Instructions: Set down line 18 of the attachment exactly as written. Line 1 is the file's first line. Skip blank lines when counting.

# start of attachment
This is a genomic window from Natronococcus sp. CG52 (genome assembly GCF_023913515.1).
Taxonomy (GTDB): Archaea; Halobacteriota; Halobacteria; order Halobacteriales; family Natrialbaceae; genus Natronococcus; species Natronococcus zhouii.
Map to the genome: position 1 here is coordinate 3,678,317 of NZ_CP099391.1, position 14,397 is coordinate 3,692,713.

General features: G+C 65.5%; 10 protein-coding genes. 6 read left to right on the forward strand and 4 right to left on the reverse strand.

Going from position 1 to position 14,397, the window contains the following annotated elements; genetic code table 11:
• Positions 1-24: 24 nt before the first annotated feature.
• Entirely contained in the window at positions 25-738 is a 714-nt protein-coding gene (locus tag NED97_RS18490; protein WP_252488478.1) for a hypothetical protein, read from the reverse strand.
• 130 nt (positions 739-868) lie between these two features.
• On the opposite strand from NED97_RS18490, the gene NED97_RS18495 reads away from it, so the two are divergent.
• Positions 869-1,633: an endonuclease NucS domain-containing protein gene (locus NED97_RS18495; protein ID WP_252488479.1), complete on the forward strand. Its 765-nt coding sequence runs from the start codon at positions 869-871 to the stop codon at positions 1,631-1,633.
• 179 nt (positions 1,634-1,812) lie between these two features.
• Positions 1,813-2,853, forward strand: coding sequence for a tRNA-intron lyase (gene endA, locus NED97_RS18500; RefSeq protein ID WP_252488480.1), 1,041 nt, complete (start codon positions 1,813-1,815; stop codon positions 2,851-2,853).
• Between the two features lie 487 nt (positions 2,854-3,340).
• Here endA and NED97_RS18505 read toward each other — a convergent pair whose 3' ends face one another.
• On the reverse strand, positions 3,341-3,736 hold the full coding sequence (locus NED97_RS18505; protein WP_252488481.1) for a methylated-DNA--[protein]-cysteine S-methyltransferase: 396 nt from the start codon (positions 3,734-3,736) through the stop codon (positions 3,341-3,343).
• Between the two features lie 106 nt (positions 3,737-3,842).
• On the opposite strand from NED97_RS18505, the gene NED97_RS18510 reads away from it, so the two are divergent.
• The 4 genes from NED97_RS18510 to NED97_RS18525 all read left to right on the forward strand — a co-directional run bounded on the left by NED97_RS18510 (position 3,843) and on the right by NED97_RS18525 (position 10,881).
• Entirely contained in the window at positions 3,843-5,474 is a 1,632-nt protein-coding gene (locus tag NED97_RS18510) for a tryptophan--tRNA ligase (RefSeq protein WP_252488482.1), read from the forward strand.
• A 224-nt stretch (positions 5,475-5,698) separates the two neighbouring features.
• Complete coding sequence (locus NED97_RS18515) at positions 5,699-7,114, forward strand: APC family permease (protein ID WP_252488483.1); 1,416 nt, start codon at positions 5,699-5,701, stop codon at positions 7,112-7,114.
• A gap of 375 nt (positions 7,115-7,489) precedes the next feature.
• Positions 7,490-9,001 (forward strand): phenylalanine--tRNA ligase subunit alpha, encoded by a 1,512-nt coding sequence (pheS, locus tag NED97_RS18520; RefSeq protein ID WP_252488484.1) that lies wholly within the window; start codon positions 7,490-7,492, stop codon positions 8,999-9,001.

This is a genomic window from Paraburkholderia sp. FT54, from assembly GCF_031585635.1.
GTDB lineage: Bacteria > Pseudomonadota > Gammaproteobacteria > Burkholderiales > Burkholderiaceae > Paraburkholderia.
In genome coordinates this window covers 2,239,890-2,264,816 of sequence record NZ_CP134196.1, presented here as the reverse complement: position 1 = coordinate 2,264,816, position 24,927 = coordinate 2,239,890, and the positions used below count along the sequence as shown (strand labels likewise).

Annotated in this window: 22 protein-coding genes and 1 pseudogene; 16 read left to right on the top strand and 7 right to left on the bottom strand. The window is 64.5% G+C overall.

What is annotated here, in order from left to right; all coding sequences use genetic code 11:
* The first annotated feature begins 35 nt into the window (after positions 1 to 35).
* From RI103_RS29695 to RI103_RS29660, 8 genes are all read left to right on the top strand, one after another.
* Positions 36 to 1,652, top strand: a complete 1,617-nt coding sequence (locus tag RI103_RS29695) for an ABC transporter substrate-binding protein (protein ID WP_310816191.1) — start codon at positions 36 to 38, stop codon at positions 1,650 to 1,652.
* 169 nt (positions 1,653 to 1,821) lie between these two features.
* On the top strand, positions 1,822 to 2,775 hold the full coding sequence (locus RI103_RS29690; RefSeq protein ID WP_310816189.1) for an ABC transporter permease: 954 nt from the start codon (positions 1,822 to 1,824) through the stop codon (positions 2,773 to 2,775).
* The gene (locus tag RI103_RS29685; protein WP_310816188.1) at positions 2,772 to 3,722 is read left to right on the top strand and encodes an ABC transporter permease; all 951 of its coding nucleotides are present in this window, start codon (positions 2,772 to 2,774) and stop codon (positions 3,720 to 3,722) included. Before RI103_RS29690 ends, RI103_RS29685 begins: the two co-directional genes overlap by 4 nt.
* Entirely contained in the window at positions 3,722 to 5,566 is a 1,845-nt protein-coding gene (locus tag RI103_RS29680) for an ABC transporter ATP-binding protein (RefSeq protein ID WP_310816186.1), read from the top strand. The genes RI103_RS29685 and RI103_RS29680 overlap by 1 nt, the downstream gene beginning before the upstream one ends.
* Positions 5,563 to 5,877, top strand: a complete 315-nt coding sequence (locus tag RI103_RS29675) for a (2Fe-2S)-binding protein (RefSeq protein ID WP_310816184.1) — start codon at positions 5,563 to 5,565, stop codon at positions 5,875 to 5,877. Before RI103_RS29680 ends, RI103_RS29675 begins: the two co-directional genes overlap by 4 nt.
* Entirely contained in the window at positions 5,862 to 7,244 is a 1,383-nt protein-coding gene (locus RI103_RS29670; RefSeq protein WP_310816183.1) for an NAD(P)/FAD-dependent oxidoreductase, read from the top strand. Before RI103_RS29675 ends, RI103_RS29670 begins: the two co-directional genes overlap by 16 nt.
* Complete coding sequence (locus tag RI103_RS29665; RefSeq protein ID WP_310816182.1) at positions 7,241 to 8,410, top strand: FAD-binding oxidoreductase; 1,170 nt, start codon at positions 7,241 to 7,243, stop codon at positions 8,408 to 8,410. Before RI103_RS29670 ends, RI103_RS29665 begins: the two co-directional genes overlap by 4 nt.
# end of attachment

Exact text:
• The 4 genes from NED97_RS18510 to NED97_RS18525 all read left to right on the forward strand — a co-directional run bounded on the left by NED97_RS18510 (position 3,843) and on the right by NED97_RS18525 (position 10,881).